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Posted : July 25, 2013 5:42 pm
Alana33
(@alana33)
Expert

You have the right to make those decisions for yourself but our pets depend on the good or bad choices we make as they are the ones that eventually pay for the wrong ones.

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Posted : July 25, 2013 5:52 pm
Jamison
(@Jamison)
Trusted Member

Again your argument about 1000s of dogs put down and dying has nothing to do with responsible breeding.

If you want a dog, you have two choices. Adopt from a shelter or buy from a breeder.

If you buy from a breeder, the dog in need of adoption doesn't get adopted, which doesn't open a new spot (since they are very limited) and keeps a dog in there.

If you adopt a dog, you save one dog and open a spot for a second dog to be saved, while not supporting and encouraging the breeding of more dogs.

It's pretty simple supply and demand. They work hand in hand. If everybody adopted dgs instead of breeding them, people breeding dogs would be stuck with several unwanted dogfs themselves and be forced to finally spay and neuter their own dogs. If everybody spayed and neutered their dogs, the shelters and rescues would close and not be needed and we would see packs of wild dogs, dead dogs in the streets so often, etc.

See how simple that works?

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Posted : July 25, 2013 5:55 pm
JulieKay
(@JulieKay)
Trusted Member

Except a shelter dog isn't the right choice of dog for every potential dog owner. You may see it that way, and I respect your viewpoint, but it isn't so simple and cut and dry for every person and every situation. I've known many people over the course of my life who have chosen to buy a dog from a breeder because they couldn't find an adoptable dog to fit their needs in a shelter, myself included. That said I would probably only buy/adopt a shelter dog form now on since my living situation has changed.

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Posted : July 25, 2013 6:01 pm
Jamison
(@Jamison)
Trusted Member

Except a shelter dog isn't the right choice of dog for every potential dog owner. You may see it that way, and I respect your viewpoint, but it isn't so simple and cut and dry for every person and every situation. I've known many people over the course of my life who have chosen to buy a dog from a breeder because they couldn't find an adoptable dog to fit their needs in a shelter, myself included. That said I would probably only buy/adopt a shelter dog form now on since my living situation has changed.

I have no idea what that means, considering you can adopt absolutely every kind of animal from various rescues. A dog is for life, it's not a decision you make lightly.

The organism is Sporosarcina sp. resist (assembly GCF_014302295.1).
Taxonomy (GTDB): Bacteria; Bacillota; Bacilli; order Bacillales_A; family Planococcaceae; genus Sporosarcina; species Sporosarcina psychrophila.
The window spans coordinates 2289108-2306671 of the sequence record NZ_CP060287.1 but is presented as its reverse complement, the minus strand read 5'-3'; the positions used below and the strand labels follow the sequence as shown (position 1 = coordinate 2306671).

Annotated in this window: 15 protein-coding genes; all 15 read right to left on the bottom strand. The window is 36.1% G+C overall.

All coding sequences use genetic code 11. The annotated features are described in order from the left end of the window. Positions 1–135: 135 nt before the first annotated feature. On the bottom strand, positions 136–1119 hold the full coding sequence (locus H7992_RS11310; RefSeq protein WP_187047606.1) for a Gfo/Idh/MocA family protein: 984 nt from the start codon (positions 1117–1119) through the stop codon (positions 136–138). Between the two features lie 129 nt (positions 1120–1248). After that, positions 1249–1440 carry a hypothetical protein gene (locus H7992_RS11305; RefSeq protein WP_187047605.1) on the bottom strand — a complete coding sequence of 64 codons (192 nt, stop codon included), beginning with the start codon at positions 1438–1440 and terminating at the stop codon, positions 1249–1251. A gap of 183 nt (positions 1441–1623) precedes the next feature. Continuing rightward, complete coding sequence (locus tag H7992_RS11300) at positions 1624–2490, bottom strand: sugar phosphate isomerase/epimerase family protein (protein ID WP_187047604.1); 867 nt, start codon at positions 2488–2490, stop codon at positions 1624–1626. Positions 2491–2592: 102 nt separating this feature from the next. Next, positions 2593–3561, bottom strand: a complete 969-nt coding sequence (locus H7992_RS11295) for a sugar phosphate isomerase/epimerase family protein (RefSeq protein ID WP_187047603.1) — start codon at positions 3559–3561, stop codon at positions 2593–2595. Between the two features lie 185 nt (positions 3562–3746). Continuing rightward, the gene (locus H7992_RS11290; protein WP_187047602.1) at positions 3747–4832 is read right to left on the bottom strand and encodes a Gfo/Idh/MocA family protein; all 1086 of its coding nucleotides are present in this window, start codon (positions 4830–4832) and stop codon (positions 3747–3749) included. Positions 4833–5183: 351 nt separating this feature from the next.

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Posted : July 25, 2013 6:17 pm
LiquidFluoride
(@LiquidFluoride)
Trusted Member

If you adopt a dog, you save one dog and open a spot for a second dog to be saved, while not supporting and encouraging the breeding of more dogs.

well by that logic, then why doesn't everyone go grab a fridge from the junk yard when they need a fridge?

do you own a dog? I've had a few in my life, probably a mix of about 1/3 resscue 2/3 purchased from a local breeder.

Do you know how important the first DAYS of a dogs life is?

All of my dogs went through the Biosensor program, its amazing the kind of dog this produces:

Bio-Sensor (Super Dog) Program

The U.S. Military developed a program in the 1970’s called “Bio Sensor.” (Became publicly know and is often referred to as the “Super Dog” Program.) The program was developed to improve the performance of dogs used for military purposes.

The basic premise of the program is that early neurological stimulation exercises could affect the performance of the dog. The Army’s research revealed that early stimulation of the puppy from the 3rd day through the 16th day influence rapid neurological growth and development.

http://www.northlandboerboels.com/bio_sensor_method.html

My dogs went home trained to sit, trained to wait for food, trained to respect humans, trained at basic recall and HIGHLY socialized.

Some people just desire a superior pet, one that doesn't need rehabilitation.

I charged 1,800 for a PET 2,500+ for a breeding dog; those prices were chosen for a very specific reason... you are not going to just let a $2,000 dog run loose or get taken to the pound, the buyer will be a responsible person ( not based on finances alone, there is also an application and interview to go through) and the personality will be the right for the breed or they won't be purchasing from me.